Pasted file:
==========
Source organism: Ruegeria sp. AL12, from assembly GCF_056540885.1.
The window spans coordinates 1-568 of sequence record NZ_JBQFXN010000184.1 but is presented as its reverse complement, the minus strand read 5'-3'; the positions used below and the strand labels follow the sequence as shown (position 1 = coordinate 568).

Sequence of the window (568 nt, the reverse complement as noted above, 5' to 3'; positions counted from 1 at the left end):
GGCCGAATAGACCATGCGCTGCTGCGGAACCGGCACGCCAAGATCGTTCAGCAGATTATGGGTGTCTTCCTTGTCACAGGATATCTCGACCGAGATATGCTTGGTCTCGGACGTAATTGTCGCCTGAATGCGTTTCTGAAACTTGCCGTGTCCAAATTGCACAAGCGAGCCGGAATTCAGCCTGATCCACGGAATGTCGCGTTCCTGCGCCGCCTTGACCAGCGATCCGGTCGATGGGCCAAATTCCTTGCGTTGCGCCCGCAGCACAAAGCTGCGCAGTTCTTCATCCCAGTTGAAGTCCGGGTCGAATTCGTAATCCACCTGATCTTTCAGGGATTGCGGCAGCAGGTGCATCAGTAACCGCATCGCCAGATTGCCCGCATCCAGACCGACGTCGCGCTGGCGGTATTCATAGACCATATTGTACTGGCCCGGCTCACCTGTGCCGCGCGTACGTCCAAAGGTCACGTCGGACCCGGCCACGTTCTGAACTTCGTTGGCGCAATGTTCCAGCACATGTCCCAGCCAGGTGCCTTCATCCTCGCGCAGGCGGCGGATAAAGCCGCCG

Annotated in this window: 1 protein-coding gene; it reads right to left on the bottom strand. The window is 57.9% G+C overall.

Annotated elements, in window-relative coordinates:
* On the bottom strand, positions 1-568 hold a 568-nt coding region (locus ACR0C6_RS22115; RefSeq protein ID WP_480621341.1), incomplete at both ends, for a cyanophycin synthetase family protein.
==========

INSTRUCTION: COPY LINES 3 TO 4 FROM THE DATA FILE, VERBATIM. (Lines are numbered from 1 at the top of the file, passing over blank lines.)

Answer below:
Sequence of the window (568 nt, the reverse complement as noted above, 5' to 3'; positions counted from 1 at the left end):
GGCCGAATAGACCATGCGCTGCTGCGGAACCGGCACGCCAAGATCGTTCAGCAGATTATGGGTGTCTTCCTTGTCACAGGATATCTCGACCGAGATATGCTTGGTCTCGGACGTAATTGTCGCCTGAATGCGTTTCTGAAACTTGCCGTGTCCAAATTGCACAAGCGAGCCGGAATTCAGCCTGATCCACGGAATGTCGCGTTCCTGCGCCGCCTTGACCAGCGATCCGGTCGATGGGCCAAATTCCTTGCGTTGCGCCCGCAGCACAAAGCTGCGCAGTTCTTCATCCCAGTTGAAGTCCGGGTCGAATTCGTAATCCACCTGATCTTTCAGGGATTGCGGCAGCAGGTGCATCAGTAACCGCATCGCCAGATTGCCCGCATCCAGACCGACGTCGCGCTGGCGGTATTCATAGACCATATTGTACTGGCCCGGCTCACCTGTGCCGCGCGTACGTCCAAAGGTCACGTCGGACCCGGCCACGTTCTGAACTTCGTTGGCGCAATGTTCCAGCACATGTCCCAGCCAGGTGCCTTCATCCTCGCGCAGGCGGCGGATAAAGCCGCCG